Governor Snyder’s proposed landfill tax revenues will be spent through a variety of state grants, including:
Remediate and Redevelop Existing and Future Contaminated Sites ($45 million)
Clean up 300 sites annually, across all 83 counties
Address emerging contaminants (PFAS, vapor intrusion)
Solid Waste Management ($9 million)
Enhance solid waste planning for local governments.
Recycling Grants to triple Michigan’s Recycling Rate ($15 million)
Provide recycling grants to local entities for recycling infrastructure, market development and education
Water Quality Monitoring Grants ($5 million)
Monitor beaches to keep them clean.
Reduce phosphorus in Lake Erie.
Remove contamination in rivers, lakes and streams.
State Park Infrastructure ($5 million)
Address critical infrastructure needs to serve the parks system’s 27 million visitors annually.
Since when has any ‘contaminated site’ been cleaned up for $ 150,000? Just the preliminary legal and planning processes for cleaning up ‘contaminated sites’ run into the millions. Solid waste planning for local governments? Wasn’t that what Rizzo got convicted for in Macomb County? The other three goals also overwhelm the funds raised by the landfill tipping tax increase. And doesn’t the MNRTF cover state park infrastructure? It probably would if it wasn’t being poured into urban renewal projects well beyond the intent of the MNRTF.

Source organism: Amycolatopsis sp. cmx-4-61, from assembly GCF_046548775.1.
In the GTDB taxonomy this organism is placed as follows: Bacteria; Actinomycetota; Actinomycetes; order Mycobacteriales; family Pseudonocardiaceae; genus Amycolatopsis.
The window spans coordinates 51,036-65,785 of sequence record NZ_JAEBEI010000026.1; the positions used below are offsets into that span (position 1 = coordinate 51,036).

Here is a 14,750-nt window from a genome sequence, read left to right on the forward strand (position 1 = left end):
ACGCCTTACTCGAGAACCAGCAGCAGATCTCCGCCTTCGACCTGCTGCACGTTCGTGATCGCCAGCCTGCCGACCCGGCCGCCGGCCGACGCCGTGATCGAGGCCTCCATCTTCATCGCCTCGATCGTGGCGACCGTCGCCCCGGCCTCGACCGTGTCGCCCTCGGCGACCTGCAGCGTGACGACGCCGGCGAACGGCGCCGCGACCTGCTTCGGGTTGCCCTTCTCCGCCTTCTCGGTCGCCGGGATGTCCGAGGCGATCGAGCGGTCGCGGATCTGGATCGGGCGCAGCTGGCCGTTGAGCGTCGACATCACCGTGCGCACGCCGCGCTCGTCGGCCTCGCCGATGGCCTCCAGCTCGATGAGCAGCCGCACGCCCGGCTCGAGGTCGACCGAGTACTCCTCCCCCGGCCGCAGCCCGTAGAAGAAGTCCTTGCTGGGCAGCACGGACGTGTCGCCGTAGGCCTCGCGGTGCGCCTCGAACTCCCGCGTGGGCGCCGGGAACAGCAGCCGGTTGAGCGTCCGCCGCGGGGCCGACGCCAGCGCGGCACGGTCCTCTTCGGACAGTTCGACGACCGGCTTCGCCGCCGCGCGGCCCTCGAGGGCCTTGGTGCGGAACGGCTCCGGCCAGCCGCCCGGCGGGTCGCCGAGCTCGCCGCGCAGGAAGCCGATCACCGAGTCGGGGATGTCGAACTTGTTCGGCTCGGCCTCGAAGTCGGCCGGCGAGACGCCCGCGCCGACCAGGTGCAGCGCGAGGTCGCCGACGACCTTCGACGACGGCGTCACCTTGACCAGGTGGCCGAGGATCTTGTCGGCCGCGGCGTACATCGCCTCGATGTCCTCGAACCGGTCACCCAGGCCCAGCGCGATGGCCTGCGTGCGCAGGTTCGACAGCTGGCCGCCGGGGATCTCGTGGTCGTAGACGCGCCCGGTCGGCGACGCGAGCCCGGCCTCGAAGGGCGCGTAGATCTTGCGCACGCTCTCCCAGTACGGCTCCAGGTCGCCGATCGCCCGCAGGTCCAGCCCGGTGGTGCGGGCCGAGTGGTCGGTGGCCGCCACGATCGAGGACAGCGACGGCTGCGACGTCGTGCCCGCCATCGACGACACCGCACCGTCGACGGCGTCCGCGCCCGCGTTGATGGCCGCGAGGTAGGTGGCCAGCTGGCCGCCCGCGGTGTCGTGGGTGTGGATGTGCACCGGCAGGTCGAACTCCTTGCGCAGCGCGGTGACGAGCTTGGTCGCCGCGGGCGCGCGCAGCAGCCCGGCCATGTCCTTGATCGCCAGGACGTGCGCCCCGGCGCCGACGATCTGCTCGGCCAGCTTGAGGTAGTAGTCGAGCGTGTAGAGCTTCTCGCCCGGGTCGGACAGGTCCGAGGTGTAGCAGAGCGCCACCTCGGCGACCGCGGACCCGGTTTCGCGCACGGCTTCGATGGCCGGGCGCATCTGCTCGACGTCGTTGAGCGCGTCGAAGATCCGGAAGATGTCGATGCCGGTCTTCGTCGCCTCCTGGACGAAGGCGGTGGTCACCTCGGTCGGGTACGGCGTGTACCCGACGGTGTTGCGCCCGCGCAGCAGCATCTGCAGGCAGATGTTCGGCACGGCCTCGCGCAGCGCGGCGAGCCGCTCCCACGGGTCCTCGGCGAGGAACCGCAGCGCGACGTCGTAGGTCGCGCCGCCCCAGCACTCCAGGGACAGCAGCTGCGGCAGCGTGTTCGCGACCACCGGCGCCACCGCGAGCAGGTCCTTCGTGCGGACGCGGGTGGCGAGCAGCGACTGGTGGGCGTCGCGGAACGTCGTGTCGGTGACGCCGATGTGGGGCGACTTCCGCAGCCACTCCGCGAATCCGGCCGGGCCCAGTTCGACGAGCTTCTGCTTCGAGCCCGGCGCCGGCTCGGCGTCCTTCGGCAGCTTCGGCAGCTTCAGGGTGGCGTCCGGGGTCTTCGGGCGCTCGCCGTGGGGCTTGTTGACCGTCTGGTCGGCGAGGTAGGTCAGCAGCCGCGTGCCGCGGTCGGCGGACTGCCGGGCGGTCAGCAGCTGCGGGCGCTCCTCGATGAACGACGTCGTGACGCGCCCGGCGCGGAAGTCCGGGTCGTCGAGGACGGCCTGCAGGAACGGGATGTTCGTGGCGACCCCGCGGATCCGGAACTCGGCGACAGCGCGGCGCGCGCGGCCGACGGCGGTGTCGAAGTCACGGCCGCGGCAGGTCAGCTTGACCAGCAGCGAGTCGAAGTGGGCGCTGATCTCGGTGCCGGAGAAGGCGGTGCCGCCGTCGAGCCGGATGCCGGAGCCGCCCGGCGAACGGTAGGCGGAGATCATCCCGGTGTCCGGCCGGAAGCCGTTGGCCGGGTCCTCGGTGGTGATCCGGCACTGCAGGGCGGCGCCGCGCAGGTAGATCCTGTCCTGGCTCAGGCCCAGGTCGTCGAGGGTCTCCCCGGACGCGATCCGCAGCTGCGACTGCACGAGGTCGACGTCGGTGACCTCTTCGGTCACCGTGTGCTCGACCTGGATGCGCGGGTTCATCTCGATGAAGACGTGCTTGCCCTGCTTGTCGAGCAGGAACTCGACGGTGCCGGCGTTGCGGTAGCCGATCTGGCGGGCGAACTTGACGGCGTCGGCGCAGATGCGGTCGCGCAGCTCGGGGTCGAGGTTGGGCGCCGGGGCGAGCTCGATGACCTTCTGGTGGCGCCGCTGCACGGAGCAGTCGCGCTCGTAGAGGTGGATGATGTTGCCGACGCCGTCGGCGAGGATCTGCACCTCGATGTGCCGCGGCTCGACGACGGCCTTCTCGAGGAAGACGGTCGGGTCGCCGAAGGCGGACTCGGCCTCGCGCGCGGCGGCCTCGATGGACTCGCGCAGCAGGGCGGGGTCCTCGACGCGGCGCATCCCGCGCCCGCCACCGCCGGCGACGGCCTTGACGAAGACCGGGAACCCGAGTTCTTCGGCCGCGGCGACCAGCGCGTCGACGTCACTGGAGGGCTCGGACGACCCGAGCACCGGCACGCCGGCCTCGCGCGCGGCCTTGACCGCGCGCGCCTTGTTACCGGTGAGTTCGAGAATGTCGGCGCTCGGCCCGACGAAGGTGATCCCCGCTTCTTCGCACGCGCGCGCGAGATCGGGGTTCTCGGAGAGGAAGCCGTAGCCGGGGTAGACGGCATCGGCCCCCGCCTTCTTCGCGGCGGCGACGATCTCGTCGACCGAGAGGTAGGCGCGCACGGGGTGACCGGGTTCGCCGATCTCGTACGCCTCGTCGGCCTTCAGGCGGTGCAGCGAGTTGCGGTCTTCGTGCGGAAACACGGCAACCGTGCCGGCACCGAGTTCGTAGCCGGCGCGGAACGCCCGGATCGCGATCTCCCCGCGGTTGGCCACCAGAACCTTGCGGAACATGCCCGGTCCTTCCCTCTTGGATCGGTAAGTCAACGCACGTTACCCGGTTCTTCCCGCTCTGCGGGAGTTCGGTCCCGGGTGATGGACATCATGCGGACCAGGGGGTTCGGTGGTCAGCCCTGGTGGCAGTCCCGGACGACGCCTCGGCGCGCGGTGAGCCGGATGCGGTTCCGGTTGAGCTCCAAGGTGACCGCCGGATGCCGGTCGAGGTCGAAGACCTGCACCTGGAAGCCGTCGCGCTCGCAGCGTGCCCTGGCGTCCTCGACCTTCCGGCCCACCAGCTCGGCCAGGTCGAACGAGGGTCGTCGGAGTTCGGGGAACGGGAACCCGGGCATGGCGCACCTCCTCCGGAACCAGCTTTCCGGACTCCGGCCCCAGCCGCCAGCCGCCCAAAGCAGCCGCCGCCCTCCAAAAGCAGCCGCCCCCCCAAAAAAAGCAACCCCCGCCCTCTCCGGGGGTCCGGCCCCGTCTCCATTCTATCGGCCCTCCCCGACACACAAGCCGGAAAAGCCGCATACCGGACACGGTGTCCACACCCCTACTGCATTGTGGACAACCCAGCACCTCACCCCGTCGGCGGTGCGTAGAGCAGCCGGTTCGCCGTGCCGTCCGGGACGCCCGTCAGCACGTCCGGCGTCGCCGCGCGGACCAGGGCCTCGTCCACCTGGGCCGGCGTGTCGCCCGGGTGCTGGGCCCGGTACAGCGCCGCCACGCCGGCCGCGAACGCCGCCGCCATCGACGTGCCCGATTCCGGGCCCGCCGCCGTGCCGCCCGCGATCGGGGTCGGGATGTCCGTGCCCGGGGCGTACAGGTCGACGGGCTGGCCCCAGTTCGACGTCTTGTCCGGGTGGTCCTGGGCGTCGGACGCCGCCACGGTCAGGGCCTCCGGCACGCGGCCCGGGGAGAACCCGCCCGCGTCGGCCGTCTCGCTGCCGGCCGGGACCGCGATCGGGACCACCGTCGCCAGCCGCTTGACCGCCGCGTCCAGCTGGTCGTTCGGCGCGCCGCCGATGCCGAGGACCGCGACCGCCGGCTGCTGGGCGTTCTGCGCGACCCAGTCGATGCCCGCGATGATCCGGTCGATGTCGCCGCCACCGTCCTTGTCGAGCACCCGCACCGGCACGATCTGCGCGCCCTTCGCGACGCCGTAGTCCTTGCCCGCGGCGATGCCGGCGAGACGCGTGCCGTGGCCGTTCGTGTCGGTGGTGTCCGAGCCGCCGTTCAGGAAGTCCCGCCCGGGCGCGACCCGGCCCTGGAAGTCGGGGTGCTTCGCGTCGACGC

Municipal recycling just died across the United States because the Chinese have stopped accepting this ill disguised garbage. Fifteen million in new money annually won’t revive it, but it will generously fund pointless discussion groups and conferences among politicians, bureaucrats, and special interests.
Next up is the Governor’s proposed plan to implement an ‘affordable assessment’ on public water utilities. Starts out at $ 1 per year, per customer of every public water utility with more than 1,000 customers. Increments $ 1 per year annually until the assessment reaches $ 5 per year, per customer. But you don’t really think it will be capped at $ 5 per year, do you? Or that the increment will be held to $ 1 per year? We are talking a virgin territory for State taxation here, although local units of government have been milking water for revenue for over 40 years.
From our government’s perspective, water taxes in Michigan are the next best thing to property taxes. Failure to pay them creates a lien on your real property, leading to foreclosure.
Exhibit 1 is the Detroit storm water fee which started at a reasonable $ 5 per acre, per month in 1980 and is now an unconstitutional monster in excess of $ 750 per acre, per month. The late U.S. District Court Judge John Feikens thought this storm water fee would be used to reduce DW&SD environmental violations. Idiot. It funded corruption and promoted blight across the City of Detroit. Most commercial properties in Detroit pay more in storm water fees than property taxes these days. All those MCL 123.162 liens laid waste to Detroit’s commercial real estate stock. Detroit’s desolation wasn’t some random misfortune; it was carefully crafted by the very best government minds of the Milliken era.
Governor Snyder’s ‘affordable assessment’ is also going to be handed out annually as grants. From the Governor’s press release:
State Capital Investment Program ($75 million)